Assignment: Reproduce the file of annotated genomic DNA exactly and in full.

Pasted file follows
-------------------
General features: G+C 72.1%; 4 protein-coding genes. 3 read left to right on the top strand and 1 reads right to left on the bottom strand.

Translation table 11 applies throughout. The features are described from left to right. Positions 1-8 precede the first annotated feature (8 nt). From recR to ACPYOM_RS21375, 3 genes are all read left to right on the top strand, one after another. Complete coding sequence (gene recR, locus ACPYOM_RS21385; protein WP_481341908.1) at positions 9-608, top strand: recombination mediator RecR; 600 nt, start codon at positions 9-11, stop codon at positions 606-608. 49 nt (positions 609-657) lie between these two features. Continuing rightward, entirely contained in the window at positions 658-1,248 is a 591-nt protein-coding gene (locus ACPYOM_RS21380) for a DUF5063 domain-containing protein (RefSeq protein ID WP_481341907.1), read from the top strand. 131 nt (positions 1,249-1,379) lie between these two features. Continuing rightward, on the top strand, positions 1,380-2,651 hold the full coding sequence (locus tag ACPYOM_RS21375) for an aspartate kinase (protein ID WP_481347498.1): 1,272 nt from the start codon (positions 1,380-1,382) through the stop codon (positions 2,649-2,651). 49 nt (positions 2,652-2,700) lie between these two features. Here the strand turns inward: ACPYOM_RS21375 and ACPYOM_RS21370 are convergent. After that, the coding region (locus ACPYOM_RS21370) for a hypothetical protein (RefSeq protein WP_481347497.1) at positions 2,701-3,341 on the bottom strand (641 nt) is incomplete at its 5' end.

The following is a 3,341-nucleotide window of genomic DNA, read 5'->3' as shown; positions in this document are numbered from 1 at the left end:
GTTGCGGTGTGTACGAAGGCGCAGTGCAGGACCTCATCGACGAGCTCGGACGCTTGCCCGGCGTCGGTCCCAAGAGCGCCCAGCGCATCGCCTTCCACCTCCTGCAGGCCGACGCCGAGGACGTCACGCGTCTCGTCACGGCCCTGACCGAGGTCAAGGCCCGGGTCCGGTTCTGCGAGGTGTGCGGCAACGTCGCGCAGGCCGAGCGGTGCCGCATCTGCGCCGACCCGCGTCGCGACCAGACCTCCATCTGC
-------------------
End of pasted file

General features: G+C 72.1%; 4 protein-coding genes. 3 read left to right on the top strand and 1 reads right to left on the bottom strand.

Translation table 11 applies throughout. The features are described from left to right. Positions 1-8 precede the first annotated feature (8 nt). From recR to ACPYOM_RS21375, 3 genes are all read left to right on the top strand, one after another. Complete coding sequence (gene recR, locus ACPYOM_RS21385; protein WP_481341908.1) at positions 9-608, top strand: recombination mediator RecR; 600 nt, start codon at positions 9-11, stop codon at positions 606-608. 49 nt (positions 609-657) lie between these two features. Continuing rightward, entirely contained in the window at positions 658-1,248 is a 591-nt protein-coding gene (locus ACPYOM_RS21380) for a DUF5063 domain-containing protein (RefSeq protein ID WP_481341907.1), read from the top strand. 131 nt (positions 1,249-1,379) lie between these two features. Continuing rightward, on the top strand, positions 1,380-2,651 hold the full coding sequence (locus tag ACPYOM_RS21375) for an aspartate kinase (protein ID WP_481347498.1): 1,272 nt from the start codon (positions 1,380-1,382) through the stop codon (positions 2,649-2,651). 49 nt (positions 2,652-2,700) lie between these two features. Here the strand turns inward: ACPYOM_RS21375 and ACPYOM_RS21370 are convergent. After that, the coding region (locus ACPYOM_RS21370) for a hypothetical protein (RefSeq protein WP_481347497.1) at positions 2,701-3,341 on the bottom strand (641 nt) is incomplete at its 5' end.

The following is a 3,341-nucleotide window of genomic DNA, read 5'->3' as shown; positions in this document are numbered from 1 at the left end:
GTTGCGGTGTGTACGAAGGCGCAGTGCAGGACCTCATCGACGAGCTCGGACGCTTGCCCGGCGTCGGTCCCAAGAGCGCCCAGCGCATCGCCTTCCACCTCCTGCAGGCCGACGCCGAGGACGTCACGCGTCTCGTCACGGCCCTGACCGAGGTCAAGGCCCGGGTCCGGTTCTGCGAGGTGTGCGGCAACGTCGCGCAGGCCGAGCGGTGCCGCATCTGCGCCGACCCGCGTCGCGACCAGACCTCCATCTGC